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The incredible shrinking defense industry
« on: August 25, 2014, 05:31:03 PM »

 The incredible shrinking defense industry
By: Austin Wright and Leigh Munsil
August 25, 2014 04:30 PM EDT

Major defense contractors are shrinking — big time.

The number of employees at the five largest U.S. defense firms has dropped 14 percent from a peak in 2008 — and 10 percent over the past decade, according to a POLITICO analysis of employment figures filed with the Securities and Exchange Commission.

Lockheed Martin, the world’s largest defense company, has shed close to a quarter of its employees since 2008. Raytheon, Boeing’s defense unit and Northrop Grumman have also shed thousands of workers over the past five years, seeking to maintain profits even as defense spending contracts.

The job losses make clear just how rapidly the defense industry has seen its fortunes change. After years of growth starting with the Sept. 11, 2001, terrorist attacks on New York and Washington and continuing with the wars in Afghanistan and Iraq, companies have been making massive cuts to adjust to the budget declines they’ve seen so far — and further anticipated reductions.

POLITICO’s analysis included Lockheed, Boeing’s defense unit, Raytheon, General Dynamics and Northrop, with Northrop’s numbers adjusted to account for its 2011 spinoff of its shipbuilding business (now called Huntington Ingalls).

The five defense firms have in total eliminated 70,000 jobs since 2008, largely through layoffs, buyouts, attrition or, in the case of Boeing, moving employees to the commercial side of the business. Some companies have also made significant divestitures; the most prominent is Northrop’s spinoff of Huntington Ingalls, but it also sold TASC in 2009.

As the defense industry prepares for the future, the picture looks far less rosy. There’s little momentum in Congress to undo the current caps on discretionary federal spending, and, facing a war-weary public, U.S. officials are pledging to avoid sending combat troops to today’s hotspots, including Iraq, Syria and Ukraine.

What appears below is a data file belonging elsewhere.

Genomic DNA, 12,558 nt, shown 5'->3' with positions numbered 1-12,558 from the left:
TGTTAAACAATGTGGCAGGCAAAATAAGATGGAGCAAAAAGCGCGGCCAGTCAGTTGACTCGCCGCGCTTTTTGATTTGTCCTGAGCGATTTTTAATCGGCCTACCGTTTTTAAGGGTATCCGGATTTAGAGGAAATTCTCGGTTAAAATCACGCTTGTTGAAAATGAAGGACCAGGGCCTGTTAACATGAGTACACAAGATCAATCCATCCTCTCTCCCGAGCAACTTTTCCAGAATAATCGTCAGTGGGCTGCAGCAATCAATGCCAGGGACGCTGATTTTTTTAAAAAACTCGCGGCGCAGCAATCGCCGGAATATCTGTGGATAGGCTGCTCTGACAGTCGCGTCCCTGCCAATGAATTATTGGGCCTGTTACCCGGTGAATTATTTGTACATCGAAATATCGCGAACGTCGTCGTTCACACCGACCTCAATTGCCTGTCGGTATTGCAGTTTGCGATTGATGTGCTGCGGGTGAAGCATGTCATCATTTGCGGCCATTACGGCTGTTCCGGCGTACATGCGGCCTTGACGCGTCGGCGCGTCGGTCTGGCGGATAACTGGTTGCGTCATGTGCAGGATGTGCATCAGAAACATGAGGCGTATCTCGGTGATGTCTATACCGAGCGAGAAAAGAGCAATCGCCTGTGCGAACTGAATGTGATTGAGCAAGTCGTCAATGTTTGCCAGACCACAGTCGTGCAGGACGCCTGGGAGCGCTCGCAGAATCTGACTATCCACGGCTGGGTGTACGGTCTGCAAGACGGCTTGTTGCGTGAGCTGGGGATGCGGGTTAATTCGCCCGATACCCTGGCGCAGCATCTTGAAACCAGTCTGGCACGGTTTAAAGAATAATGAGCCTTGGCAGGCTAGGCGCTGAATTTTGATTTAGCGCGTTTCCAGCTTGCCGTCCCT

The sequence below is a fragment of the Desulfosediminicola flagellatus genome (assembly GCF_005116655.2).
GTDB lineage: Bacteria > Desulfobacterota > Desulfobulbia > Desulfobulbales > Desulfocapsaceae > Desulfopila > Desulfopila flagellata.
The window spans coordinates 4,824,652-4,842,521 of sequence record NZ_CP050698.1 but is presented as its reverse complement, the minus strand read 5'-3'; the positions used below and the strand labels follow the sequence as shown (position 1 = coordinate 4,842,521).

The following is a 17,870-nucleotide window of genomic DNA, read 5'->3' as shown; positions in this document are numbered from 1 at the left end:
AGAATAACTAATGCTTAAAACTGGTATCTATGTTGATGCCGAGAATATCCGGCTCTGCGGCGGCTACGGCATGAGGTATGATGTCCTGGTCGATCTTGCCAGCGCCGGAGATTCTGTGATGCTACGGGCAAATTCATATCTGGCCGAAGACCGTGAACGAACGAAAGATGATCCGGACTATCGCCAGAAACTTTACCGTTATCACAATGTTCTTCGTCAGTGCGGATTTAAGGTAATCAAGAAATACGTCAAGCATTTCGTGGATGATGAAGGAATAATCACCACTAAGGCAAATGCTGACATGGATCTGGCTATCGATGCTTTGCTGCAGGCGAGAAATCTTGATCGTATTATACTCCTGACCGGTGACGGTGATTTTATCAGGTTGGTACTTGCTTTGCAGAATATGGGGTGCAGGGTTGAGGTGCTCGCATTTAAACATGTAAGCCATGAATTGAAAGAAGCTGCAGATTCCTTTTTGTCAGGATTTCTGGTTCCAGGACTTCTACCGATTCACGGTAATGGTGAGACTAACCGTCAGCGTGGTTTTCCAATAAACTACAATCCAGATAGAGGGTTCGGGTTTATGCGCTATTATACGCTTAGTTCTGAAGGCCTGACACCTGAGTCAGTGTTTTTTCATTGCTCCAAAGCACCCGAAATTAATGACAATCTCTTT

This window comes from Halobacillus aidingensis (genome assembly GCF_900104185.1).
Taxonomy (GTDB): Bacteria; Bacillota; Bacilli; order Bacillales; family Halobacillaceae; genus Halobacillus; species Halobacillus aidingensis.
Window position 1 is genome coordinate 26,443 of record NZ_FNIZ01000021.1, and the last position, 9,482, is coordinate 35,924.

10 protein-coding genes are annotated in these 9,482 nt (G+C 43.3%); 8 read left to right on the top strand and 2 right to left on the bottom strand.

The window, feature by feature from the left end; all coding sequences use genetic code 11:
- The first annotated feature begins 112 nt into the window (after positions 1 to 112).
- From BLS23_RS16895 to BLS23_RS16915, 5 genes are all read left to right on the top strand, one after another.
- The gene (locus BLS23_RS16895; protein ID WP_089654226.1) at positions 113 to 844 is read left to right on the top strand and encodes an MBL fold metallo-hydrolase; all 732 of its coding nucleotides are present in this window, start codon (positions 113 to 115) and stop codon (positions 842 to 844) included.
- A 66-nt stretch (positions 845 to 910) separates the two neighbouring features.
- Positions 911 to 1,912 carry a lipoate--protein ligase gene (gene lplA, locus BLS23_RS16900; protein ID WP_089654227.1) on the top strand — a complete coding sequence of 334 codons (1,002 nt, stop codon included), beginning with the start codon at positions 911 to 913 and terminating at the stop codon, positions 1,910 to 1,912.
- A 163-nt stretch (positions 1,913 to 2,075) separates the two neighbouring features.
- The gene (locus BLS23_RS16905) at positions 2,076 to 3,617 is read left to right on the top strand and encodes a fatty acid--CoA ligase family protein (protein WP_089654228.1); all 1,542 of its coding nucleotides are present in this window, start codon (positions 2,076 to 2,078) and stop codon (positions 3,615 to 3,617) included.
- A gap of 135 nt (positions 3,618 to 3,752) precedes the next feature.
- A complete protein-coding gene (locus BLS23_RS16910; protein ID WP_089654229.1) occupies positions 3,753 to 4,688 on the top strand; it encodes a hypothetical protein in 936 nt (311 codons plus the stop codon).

“As the prospects for growth have decreased in the defense industry, the way that defense companies can attract investors is by showing that they can increase profit margins,” said Philip Finnegan, director of corporate analysis at the Teal Group, an aerospace and defense market research firm. “There’s been a drive in the defense industry to increase profit margins and return more to shareholders.”

Simply put, the only way for defense companies to make money as Pentagon spending declines is to cut costs — mostly by getting smaller.

But companies have cut employees even faster than necessary, some analysts argue. While sales have begun to decline, they have not kept pace with the surge of workforce reductions. And many firms have seen their stock prices rise, even as their headcounts have shrunk.

So far, the technique has worked. Lockheed’s share price, for instance, has more than doubled since 2010 — even as it shed 19,000 employees.

“A great deal of the profitability that you see among some companies in our industry was unfortunately delivered on the backs of thousands of workers who lost their jobs,” said Chip Sheller, a spokesman for the trade group Aerospace Industries Association.

But some analysts say this strategy will eventually have consequences. Roman Schweizer, an aerospace and defense policy analyst at the investment firm Guggenheim Securities, said the cuts mean losing skilled workers and risking deterioration of engineering and research capabilities.

“One of the things that people appreciate is they’re maintaining their profitability, but that is at the expense of not only employees but also infrastructure,” he said. “There’s always a question of how much you can do without having a negative impact.”

The moves reflect industry’s pessimism over whether Washington is capable of striking a long-term fiscal deal to avert sequestration, which could return in fiscal 2016.

While the employment losses have sparked fierce battles in Congress to save specific programs, they so far haven’t altered the big-picture dynamic: Republicans and Democrats remain at an impasse.